23rd March has been a somewhat eventful day for Kyiv.
The assassination of Denis Voronenkov is perhaps not a surprise.
A former Russian Duma parliamentarian fleeing Russia after corruption allegations, who then obtains Ukrainian citizenship and openly cooperates with the Ukrainian authorities giving evidence regarding former President Yanukovych and his appeals for Russian military intervention – notwithstanding outspoken remarks regarding Crimea – is sure to draw Kremlin ire.
That the assassin was slain is no comfort.
Presumably those such as Ilya Ponomarev will now receive increased security.
Ukrainian authorities have unsurprisingly swiftly pointed the finger at the Kremlin for this wetwork operation in Kyiv – and for sure The Kremlin has a well documented history, both home and abroad, of carrying out wet work against those it feels betrays it.
How swiftly any connection between the assassin and The Kremlin can or will be made public remains to be seen.
Despite the probability that this assassination is Kremlin wet work, and despite the very swift finger pointing by Ukraine at Moscow, there are obviously other possibilities that must be investigated.
It may well be that he was slain on a paid contract by those that are still in the Yanukovych orbit, and that it was done without the direct or tacit approval of The Kremlin. It may also be an assassination for other business related reasons. While both seem far less likely than a Kremlin approved wetwork operation, they are clearly possibilities that must be considered, however unlikely, and ruled out (or in).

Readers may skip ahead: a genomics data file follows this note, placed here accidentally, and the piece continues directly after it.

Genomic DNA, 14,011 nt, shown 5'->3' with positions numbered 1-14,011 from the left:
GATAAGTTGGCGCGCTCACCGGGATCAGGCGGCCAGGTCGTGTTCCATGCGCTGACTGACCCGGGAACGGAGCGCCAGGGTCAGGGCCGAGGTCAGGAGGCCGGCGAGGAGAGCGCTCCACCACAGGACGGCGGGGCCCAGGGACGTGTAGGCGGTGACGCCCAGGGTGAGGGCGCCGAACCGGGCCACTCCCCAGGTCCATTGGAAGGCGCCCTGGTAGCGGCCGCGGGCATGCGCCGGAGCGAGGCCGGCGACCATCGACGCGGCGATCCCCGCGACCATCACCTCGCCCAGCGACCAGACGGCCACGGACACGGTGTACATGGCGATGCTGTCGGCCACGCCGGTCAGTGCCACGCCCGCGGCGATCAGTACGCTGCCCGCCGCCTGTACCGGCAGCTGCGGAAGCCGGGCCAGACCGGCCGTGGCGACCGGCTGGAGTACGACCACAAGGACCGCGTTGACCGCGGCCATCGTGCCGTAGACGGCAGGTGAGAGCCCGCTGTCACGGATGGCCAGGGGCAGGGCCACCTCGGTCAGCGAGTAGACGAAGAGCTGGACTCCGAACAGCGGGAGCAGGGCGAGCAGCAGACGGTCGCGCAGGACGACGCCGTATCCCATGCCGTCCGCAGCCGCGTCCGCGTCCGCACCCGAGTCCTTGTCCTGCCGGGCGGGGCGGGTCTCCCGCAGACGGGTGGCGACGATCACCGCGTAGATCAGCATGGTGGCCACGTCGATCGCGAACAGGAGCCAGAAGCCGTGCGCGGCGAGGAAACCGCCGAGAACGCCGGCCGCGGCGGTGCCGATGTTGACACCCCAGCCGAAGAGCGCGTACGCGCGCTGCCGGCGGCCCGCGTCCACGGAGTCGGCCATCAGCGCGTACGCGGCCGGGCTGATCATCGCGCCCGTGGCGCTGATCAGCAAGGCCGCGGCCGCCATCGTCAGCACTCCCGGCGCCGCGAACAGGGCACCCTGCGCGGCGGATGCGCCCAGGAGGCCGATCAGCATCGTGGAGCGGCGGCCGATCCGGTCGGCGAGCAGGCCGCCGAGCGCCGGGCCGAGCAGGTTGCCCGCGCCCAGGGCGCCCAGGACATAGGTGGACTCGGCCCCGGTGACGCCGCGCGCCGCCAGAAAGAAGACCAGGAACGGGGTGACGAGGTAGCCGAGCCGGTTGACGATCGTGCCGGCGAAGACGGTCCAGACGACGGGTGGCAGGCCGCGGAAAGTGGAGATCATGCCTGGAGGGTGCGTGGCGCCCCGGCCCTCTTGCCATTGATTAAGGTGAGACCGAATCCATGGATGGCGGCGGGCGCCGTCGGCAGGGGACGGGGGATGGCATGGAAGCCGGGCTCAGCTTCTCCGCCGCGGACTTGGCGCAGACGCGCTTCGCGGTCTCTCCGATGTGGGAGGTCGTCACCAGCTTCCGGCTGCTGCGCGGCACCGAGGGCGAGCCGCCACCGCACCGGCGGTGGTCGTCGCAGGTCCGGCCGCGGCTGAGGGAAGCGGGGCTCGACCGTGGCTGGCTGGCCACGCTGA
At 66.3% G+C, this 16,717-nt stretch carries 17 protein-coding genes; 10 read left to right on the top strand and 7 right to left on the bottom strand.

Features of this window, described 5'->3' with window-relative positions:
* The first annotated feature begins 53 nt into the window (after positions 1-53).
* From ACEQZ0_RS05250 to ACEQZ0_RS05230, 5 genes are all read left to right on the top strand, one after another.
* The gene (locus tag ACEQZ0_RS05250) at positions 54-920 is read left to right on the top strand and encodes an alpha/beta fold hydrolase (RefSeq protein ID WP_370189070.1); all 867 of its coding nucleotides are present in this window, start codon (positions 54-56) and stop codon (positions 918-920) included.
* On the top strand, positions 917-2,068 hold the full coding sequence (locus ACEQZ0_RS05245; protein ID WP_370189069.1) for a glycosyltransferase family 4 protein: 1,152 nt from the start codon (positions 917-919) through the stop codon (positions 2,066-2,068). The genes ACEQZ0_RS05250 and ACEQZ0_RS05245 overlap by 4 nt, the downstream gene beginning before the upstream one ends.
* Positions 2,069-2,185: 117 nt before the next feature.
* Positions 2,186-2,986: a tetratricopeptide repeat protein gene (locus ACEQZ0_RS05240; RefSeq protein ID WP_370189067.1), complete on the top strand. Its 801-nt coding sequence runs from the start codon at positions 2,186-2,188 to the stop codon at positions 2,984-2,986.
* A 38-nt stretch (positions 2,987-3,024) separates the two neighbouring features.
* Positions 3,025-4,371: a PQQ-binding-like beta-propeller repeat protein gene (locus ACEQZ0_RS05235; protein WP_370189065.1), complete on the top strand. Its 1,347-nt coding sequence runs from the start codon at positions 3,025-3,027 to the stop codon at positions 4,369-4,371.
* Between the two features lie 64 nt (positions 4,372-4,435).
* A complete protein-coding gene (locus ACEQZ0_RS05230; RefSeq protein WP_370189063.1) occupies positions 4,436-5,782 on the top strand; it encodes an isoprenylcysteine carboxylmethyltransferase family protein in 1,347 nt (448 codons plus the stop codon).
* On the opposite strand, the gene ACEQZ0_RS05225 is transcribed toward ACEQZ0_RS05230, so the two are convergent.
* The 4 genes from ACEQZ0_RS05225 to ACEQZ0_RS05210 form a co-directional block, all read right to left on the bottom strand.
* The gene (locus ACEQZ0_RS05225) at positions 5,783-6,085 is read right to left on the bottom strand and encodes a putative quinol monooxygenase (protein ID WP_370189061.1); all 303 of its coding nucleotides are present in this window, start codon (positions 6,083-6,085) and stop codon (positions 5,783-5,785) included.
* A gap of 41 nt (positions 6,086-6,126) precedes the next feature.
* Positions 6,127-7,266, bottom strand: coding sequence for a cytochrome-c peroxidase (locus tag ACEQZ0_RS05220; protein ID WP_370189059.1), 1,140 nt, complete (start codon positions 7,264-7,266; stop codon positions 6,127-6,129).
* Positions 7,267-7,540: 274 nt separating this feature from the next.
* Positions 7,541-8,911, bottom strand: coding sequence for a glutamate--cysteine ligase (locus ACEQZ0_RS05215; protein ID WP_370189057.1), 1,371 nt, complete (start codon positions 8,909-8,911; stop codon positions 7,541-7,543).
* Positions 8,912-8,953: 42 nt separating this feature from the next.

President Poroshenko has stated that is was “no coincidence” that the assassination occurred upon the same day that a significant arms depot, Balakleya, Kharkiv) was blown up. Clearly the inference being that the arms dump explosion was an act of sabotage by Russia.
It has to be noted however that ammo dumps have blown up before with the initial allegation from Kyiv blaming Russia only for the cause to be identified as negligence of ammo dump employees – Svatove in 2015 being one example.
That said this particular ammo storage facility, without going into too much detail, was a major artillery dump that will undoubtedly have a real effect upon artillery ammunition logistics for Ukraine. (A reader may ponder why Ukraine employs a policy of ammunition storage that is (more or less) centralised rather than more dispersed and therefore less of a military problem when such incidents (no matter how caused) occur.) Initial official statements claim about 50% of the stored munitions are lost. Unofficially that figure appears to be understated.
Regradless, such is the extent of the ammunition loss it seems very likely that in the absence of suitable domestic manufacturing capability, Ukraine may have to seek out and purchase stocks from the former Warsaw Pact nations.
Would any reader be surprised to note that The Kremlin also made a statement on the 23rd March to the effect it does not see the Minsk deal being implemented any time soon?
Thus reading between the lines, perhaps a reader may now expect some form of escalation that would require a Ukrainian artillery response over a period of time designed to yet further reduce remaining arty ammo stocks significantly?
Dependent upon the true scale of the munitions loss due to the blast, how quickly Kyiv can locate, purchase, and store old Warsaw Pact calibre artillery ammunition from neighbours remains to be seen. Whether the decentralising of ammunition storage is a policy result of this incident also remains to be seen.